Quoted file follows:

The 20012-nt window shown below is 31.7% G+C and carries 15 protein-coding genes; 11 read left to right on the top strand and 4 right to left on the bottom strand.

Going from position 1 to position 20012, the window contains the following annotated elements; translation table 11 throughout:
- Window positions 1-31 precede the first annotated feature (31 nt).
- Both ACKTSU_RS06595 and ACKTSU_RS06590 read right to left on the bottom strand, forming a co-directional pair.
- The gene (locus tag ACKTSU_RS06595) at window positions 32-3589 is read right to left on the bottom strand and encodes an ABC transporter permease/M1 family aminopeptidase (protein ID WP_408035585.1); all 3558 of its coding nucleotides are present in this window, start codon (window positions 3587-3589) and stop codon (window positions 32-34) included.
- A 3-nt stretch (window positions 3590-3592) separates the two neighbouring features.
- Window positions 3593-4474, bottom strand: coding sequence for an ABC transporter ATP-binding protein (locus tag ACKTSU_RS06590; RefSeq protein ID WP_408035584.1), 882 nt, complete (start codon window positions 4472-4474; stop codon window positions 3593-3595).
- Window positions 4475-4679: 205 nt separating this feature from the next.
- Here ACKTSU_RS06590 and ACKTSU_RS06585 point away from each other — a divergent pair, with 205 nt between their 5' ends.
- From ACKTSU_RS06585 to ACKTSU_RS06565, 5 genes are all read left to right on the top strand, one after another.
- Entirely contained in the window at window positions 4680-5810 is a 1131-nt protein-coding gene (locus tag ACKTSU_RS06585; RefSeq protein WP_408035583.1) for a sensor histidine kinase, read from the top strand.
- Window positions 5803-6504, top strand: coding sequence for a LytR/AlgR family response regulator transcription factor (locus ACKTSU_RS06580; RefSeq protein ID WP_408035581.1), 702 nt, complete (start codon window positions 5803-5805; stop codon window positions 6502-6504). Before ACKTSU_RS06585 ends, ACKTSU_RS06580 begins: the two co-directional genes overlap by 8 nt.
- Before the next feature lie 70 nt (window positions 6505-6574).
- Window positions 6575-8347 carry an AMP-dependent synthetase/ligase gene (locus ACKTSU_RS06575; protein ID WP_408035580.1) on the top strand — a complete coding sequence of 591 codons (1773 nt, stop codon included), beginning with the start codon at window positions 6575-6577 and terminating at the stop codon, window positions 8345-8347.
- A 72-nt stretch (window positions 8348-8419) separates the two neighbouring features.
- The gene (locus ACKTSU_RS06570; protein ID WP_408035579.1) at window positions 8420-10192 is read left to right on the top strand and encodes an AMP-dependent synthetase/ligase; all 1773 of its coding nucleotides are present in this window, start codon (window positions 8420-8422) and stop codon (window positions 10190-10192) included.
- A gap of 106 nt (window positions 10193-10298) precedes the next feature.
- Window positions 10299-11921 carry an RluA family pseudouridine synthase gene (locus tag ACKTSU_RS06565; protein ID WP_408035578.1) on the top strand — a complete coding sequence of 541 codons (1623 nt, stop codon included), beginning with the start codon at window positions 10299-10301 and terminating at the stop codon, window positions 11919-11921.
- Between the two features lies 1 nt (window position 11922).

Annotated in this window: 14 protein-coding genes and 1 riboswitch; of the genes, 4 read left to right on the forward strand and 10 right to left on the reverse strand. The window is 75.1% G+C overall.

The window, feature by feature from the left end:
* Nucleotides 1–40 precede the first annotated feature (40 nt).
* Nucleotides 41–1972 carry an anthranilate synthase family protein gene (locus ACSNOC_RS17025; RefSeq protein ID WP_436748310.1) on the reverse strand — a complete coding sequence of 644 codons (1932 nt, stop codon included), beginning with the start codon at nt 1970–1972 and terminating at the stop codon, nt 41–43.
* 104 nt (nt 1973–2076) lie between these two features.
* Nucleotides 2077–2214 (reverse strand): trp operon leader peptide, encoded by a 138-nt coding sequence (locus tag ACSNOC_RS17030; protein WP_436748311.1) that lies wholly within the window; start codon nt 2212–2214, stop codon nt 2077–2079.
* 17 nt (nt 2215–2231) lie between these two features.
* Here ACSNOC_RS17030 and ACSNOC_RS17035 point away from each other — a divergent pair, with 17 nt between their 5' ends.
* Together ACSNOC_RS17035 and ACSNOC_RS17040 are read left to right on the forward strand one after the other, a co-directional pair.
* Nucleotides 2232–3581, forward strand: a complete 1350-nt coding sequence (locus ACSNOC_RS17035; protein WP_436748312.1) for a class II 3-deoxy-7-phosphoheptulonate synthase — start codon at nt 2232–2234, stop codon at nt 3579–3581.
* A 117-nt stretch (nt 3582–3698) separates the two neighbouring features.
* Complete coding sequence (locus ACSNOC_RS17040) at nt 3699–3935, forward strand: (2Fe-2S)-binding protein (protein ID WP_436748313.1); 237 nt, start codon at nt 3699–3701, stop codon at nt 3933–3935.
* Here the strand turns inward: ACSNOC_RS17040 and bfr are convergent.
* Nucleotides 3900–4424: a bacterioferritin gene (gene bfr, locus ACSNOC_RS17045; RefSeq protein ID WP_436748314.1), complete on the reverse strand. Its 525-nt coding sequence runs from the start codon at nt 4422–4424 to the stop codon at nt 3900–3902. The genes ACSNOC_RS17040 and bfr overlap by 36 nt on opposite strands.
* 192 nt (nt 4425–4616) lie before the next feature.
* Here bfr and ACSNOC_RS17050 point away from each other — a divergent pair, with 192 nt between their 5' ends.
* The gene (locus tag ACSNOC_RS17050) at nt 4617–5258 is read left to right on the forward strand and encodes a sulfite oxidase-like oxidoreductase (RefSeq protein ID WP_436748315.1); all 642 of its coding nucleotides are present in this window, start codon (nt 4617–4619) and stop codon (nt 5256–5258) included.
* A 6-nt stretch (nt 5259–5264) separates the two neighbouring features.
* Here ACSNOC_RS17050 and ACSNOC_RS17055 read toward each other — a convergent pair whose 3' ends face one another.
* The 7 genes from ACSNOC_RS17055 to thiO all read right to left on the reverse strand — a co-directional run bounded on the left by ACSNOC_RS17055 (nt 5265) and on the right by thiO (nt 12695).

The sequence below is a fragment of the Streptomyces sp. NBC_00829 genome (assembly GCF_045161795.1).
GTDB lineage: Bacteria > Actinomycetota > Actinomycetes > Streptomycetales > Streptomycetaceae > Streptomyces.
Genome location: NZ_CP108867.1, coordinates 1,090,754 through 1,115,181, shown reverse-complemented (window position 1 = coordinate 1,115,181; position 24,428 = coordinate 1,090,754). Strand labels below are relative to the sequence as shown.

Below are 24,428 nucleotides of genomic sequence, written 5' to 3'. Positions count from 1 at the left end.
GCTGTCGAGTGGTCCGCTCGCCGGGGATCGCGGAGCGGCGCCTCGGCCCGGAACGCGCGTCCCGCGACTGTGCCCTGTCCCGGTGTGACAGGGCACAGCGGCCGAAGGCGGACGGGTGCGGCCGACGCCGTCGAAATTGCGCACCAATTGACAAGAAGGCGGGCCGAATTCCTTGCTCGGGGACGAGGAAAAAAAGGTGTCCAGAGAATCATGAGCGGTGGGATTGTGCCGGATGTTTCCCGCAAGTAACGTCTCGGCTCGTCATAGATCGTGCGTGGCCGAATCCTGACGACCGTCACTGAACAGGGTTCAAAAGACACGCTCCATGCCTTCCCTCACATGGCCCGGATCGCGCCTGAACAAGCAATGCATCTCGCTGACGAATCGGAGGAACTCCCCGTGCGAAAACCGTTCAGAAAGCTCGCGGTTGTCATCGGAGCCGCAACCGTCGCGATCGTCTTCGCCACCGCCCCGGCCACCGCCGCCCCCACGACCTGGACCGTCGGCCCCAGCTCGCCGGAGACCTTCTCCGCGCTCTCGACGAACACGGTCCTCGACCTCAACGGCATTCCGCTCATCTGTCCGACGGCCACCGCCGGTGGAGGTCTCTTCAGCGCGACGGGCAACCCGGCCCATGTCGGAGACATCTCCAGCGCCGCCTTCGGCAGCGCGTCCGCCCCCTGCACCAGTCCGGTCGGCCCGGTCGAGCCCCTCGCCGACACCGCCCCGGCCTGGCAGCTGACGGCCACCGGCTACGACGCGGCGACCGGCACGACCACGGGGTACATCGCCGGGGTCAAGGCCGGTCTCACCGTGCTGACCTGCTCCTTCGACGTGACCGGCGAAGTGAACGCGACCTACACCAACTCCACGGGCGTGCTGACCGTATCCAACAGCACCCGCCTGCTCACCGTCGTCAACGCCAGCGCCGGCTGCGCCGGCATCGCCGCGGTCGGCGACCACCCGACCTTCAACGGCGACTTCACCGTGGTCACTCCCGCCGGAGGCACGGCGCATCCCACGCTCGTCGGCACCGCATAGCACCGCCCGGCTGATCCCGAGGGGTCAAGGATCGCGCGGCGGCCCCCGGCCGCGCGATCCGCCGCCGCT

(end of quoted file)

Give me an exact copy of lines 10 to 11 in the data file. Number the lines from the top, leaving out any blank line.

- From ACKTSU_RS06585 to ACKTSU_RS06565, 5 genes are all read left to right on the top strand, one after another.
- Entirely contained in the window at window positions 4680-5810 is a 1131-nt protein-coding gene (locus tag ACKTSU_RS06585; RefSeq protein WP_408035583.1) for a sensor histidine kinase, read from the top strand.